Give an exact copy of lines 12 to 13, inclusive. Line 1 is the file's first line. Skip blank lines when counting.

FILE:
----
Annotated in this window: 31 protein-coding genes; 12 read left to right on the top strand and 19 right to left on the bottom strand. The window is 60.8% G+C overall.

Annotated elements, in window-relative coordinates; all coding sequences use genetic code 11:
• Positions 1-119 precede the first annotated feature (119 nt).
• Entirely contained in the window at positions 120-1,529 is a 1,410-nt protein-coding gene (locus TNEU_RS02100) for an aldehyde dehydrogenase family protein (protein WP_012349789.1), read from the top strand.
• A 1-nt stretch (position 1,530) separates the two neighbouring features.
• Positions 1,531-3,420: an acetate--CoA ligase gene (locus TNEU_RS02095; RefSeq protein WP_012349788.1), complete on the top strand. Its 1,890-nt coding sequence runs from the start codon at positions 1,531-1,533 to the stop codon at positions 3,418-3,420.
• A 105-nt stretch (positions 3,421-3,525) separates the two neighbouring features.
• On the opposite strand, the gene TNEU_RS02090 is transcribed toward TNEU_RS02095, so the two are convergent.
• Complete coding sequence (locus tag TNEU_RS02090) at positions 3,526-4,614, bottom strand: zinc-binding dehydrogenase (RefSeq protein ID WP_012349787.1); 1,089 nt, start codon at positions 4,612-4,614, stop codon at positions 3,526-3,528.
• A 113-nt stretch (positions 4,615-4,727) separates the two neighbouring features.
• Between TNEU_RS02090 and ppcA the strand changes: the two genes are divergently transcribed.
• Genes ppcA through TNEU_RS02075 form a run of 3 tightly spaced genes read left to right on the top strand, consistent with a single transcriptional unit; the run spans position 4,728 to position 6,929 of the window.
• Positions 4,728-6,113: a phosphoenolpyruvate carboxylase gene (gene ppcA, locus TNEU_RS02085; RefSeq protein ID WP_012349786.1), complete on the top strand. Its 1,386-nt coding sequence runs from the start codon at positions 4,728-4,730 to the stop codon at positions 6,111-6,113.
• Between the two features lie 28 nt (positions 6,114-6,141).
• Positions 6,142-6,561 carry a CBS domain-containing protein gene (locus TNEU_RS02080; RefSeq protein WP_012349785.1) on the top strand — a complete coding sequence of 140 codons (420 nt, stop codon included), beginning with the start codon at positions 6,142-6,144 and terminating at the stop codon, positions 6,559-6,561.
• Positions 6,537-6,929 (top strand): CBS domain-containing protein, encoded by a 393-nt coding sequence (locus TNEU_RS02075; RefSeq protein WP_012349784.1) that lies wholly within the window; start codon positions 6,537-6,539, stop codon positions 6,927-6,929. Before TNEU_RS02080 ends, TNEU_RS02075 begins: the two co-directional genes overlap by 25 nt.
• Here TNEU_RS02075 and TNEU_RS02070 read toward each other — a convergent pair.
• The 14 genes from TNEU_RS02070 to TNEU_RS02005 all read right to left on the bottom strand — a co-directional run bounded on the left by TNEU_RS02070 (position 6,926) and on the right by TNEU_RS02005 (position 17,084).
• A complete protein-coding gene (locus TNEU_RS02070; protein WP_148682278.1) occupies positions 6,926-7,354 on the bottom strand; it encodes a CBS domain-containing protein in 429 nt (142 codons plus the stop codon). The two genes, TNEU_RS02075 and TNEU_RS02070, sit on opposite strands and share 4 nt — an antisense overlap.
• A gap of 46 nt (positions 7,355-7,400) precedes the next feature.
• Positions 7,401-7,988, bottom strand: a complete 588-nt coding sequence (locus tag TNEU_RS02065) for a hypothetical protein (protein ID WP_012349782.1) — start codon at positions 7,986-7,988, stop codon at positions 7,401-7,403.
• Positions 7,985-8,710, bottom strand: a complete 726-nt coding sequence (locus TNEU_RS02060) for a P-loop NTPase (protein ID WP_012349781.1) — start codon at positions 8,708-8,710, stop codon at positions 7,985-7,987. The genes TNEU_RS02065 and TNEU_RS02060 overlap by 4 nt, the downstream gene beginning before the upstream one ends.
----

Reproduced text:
• Genes ppcA through TNEU_RS02075 form a run of 3 tightly spaced genes read left to right on the top strand, consistent with a single transcriptional unit; the run spans position 4,728 to position 6,929 of the window.
• Positions 4,728-6,113: a phosphoenolpyruvate carboxylase gene (gene ppcA, locus TNEU_RS02085; RefSeq protein ID WP_012349786.1), complete on the top strand. Its 1,386-nt coding sequence runs from the start codon at positions 4,728-4,730 to the stop codon at positions 6,111-6,113.